Today's grads as children of plenty
With a picture-perfect economy before them and the winds of technological change whipping their mortarboards, the class of '99 is entering the new millennium with justified optimism.
Even for French majors, the question du jour is no longer: Can I get a job? It's: What job should I pick?
But success does not seem to have spoiled the ambition of the last graduating class of the 1900s. It's simply laid before them unprecedented opportunity. "I wouldn't call it cocky or arrogant per se but a reasonable self-assurance," says Wayne Wallace, director of the career resource center at the University of Florida in Gainesville. "They've been told year after year after year: 'With that background, you're going to be just fine.' And so far, it's been true."
"There are lots of neat options out there," adds Cynthia Martin, a career counselor at Washington University in St. Louis. Offers are coming so thick and fast students can afford to be choosy. They're deciding between not-for-profit work and high-paying consulting jobs, she says. One graduating senior deferred his acceptance to Harvard Law School to take a paralegal internship in Moscow.
The best job offer to come Matt Pereira's way is a $50,000 marketing job in the San Francisco area. But Mr. Pereira, who graduated six days ago from Humboldt State University in Arcata, Calif., turned it down. "I've pretty much had enough of all the congestion and traffic and smog" of the Bay Area, he says.
Instead he's interviewing with two brokerage firms farther north in Eureka, Calif. Starting salary: $25,000 to $30,000 a year.
Some college placement experts note a different emphasis among today's graduates. "They're looking for more balance," says Philip Gardner, director of research for the Collegiate Employment Research Institute at Michigan State University in East Lansing, Mich. "They're saying they're not going to work these 80-hour weeks that their parents did - even the engineers." A record number of Humboldt State seniors, 50, won Peace Corps nominations this year.
But students remain practical. A San Francisco State University survey this spring found nearly 60 percent were attending college to get a job or career. And the siren song of prosperity has not lured droves of graduating seniors to particularly risky ventures, such as starting a company or signing on with a startup firm.
"99.9 percent ... still want the structure" of a regular job, says Dr. Wallace of the University of Florida. "They still have student loans to pay off.... They're not all going to be Bill Gates - at least, not tomorrow."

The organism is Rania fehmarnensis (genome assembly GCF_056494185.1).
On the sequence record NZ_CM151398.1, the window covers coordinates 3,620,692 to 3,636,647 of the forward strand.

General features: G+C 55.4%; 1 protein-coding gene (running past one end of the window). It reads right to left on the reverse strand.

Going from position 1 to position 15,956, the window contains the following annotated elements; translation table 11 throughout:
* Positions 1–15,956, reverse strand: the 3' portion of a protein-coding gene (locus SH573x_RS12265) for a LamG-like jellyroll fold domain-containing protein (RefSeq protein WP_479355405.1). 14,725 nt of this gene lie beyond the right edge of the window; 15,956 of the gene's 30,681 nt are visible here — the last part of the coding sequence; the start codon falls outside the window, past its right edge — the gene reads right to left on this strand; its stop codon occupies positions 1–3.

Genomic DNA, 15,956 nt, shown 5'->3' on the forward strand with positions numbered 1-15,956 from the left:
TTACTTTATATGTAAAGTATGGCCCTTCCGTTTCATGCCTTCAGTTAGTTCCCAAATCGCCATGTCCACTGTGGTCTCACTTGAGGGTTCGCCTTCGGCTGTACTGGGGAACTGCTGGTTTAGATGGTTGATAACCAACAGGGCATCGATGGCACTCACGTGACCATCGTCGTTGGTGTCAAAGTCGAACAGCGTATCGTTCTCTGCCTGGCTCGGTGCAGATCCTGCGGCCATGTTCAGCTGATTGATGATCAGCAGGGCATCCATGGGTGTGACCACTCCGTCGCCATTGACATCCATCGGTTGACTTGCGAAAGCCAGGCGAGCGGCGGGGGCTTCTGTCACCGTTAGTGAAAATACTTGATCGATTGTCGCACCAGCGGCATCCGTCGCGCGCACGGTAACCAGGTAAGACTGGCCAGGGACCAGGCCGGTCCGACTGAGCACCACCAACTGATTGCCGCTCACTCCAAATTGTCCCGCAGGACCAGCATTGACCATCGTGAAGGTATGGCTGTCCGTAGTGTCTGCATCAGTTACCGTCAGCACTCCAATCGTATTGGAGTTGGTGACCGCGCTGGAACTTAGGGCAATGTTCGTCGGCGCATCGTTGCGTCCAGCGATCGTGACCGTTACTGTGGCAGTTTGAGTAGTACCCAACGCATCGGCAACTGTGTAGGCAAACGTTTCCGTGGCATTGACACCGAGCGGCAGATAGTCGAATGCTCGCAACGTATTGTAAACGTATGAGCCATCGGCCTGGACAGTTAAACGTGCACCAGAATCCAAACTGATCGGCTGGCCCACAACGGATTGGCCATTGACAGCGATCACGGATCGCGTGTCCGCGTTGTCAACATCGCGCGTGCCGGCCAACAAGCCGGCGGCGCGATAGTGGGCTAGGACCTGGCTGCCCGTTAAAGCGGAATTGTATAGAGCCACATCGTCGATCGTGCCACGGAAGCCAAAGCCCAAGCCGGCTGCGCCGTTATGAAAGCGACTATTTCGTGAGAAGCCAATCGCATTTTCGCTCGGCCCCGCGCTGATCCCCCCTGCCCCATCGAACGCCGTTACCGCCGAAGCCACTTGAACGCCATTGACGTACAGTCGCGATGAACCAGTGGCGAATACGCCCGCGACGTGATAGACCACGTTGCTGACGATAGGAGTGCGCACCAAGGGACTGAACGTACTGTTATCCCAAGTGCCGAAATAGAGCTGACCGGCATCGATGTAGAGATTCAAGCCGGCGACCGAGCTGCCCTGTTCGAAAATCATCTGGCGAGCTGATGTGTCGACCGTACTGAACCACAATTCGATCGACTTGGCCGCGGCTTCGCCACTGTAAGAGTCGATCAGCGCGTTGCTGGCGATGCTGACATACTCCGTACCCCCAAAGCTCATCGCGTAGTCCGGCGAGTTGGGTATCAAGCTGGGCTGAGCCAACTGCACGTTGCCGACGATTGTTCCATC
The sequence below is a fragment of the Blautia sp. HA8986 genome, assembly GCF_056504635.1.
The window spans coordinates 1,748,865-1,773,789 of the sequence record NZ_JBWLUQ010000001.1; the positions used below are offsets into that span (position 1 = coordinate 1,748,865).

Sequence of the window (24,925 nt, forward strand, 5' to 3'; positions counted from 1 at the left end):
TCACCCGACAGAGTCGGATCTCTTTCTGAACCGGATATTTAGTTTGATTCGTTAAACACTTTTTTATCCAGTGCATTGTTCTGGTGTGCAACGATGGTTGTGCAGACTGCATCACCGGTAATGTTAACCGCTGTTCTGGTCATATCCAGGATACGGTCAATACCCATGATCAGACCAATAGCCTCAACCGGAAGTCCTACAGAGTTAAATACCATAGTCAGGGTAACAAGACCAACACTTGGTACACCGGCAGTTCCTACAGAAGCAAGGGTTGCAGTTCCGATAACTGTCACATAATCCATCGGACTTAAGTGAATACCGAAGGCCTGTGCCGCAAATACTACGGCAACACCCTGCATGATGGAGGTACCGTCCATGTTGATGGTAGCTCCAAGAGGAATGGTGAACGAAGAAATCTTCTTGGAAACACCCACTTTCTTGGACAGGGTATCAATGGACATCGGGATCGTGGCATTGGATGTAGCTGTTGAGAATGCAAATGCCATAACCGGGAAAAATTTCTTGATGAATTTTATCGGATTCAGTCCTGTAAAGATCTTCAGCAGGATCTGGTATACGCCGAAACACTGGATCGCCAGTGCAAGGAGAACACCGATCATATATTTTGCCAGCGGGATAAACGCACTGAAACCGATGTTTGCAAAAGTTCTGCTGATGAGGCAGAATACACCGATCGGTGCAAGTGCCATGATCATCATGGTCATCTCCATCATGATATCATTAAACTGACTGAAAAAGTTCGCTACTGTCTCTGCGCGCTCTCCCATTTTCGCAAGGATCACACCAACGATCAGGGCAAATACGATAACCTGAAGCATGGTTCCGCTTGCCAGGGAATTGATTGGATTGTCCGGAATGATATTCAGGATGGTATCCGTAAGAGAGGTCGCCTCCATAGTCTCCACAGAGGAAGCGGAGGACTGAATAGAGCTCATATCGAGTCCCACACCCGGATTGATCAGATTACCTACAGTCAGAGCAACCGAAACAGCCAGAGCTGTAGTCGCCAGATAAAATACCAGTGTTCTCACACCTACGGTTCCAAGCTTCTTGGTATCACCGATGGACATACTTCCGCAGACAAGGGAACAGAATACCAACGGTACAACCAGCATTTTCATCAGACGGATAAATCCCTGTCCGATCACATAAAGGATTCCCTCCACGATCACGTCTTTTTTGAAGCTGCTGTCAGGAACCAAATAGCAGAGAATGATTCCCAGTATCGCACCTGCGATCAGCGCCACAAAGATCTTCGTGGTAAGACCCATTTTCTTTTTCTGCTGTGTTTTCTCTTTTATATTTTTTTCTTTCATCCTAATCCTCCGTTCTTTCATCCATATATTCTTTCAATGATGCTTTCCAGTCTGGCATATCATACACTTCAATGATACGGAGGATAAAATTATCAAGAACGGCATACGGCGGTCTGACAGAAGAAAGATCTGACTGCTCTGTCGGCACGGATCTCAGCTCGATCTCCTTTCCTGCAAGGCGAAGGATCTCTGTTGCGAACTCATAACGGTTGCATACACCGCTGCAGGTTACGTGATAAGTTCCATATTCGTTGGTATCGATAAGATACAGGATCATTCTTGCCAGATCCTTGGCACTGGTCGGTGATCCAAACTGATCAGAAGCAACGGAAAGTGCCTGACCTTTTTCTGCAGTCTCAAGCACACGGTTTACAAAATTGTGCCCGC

And, despite the good times, the benefits they're negotiating for are the same ones that top the list every year, such as health insurance and a retirement package, says Camille Luckenbaugh, employment information manager at the National Association of Colleges and Employers (NACE) in Bethlehem, Pa. "It's a misconception that [new graduates] want to take their pet to work."
One big change is the way students are finding work. The Internet is in; the paper rsum and the on-campus recruitment interview are on the way out.
"Every time I went online and looked at the newspaper, I found three to four jobs that I was qualified for," says Kristen Vecellio, a journalism major who graduated from the University of Florida May 1. After only three job interviews, she got hired. Nine days after graduation, she had moved to an apartment in Clearwater, Fla., and started work for a local publishing company.
Internet job-searching is so popular with students, it's changing the way college-placement centers operate, says Robert Barzan, career counselor at San Francisco State. The university has cut its career-counseling staff in half and created a Web site that allows students to e-mail rsums directly to employers.
A survey by SBC Internet Services found that 4 out of 5 graduates are using the Internet this year to find jobs and employment information; 2 out of 3 will e-mail a rsum to employers.
Online methods were so successful this year - and so many companies were chasing so few graduates - that 40 percent of the companies who scheduled on-campus recruiting sessions at San Francisco State had to cancel them, Mr. Barzan says. Too few students showed up. Next year, he plans to discourage companies from setting up any at all.
"If companies wait to get seniors in the spring of their senior year, they've missed the best candidates," he says. Instead, an increasing number of firms are dangling internships and work- study programs in front of juniors and seniors with the hope that they'll sign on full-time once they graduate. One major retailer even plans to start targeting sophomores beginning next fall, Barzan says.
All the competition to hire students has pushed up starting salaries again this year. While hiring this spring has fallen somewhat from last year's torrid pace, most students can expect their salaries to outpace the starting pay of last year's graduates by at least 3 to 5 percent, says Mr. Gardner of the Collegiate Employment Research Institute.
And students with some specialty majors are doing even better. Chemical engineers, for example, are now averaging $47,705 in pay, 5.8 percent higher than last September, according to NACE (see table).
"I don't think we've seen an economy sustained for such a period," Gardner says. "We're sitting in a very good time."
Starting salaries for the class of 1999
Percent increase Average Major since Sept. 1998 salary
Chemical eng. 5.8% $47,705
Computer science 8.6 45,562
Economics/finance 5.9 35,668
Business admin. 8.6 34,152
English 7.5 28,272
Psychology 5.0 26,966
Source: National Association of Colleges and Employers